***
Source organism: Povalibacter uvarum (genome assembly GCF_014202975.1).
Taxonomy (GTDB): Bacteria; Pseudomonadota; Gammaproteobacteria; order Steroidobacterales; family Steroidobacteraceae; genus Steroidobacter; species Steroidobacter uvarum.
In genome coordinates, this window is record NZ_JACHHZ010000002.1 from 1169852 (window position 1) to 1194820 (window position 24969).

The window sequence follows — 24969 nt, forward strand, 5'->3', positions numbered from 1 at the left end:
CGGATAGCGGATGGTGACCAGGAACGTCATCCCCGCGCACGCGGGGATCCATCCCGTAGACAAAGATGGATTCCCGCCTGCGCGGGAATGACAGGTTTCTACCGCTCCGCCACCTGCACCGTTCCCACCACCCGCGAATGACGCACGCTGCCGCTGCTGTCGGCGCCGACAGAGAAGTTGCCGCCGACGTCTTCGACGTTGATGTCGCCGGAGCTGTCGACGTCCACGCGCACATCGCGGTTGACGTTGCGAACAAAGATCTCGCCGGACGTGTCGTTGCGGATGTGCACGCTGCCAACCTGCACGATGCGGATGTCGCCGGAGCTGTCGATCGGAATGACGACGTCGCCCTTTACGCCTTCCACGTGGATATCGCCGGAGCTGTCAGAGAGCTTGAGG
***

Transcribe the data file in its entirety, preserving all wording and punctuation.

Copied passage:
Source organism: Povalibacter uvarum (genome assembly GCF_014202975.1).
Taxonomy (GTDB): Bacteria; Pseudomonadota; Gammaproteobacteria; order Steroidobacterales; family Steroidobacteraceae; genus Steroidobacter; species Steroidobacter uvarum.
In genome coordinates, this window is record NZ_JACHHZ010000002.1 from 1169852 (window position 1) to 1194820 (window position 24969).

The window sequence follows — 24969 nt, forward strand, 5'->3', positions numbered from 1 at the left end:
CGGATAGCGGATGGTGACCAGGAACGTCATCCCCGCGCACGCGGGGATCCATCCCGTAGACAAAGATGGATTCCCGCCTGCGCGGGAATGACAGGTTTCTACCGCTCCGCCACCTGCACCGTTCCCACCACCCGCGAATGACGCACGCTGCCGCTGCTGTCGGCGCCGACAGAGAAGTTGCCGCCGACGTCTTCGACGTTGATGTCGCCGGAGCTGTCGACGTCCACGCGCACATCGCGGTTGACGTTGCGAACAAAGATCTCGCCGGACGTGTCGTTGCGGATGTGCACGCTGCCAACCTGCACGATGCGGATGTCGCCGGAGCTGTCGATCGGAATGACGACGTCGCCCTTTACGCCTTCCACGTGGATATCGCCGGAGCTGTCAGAGAGCTTGAGG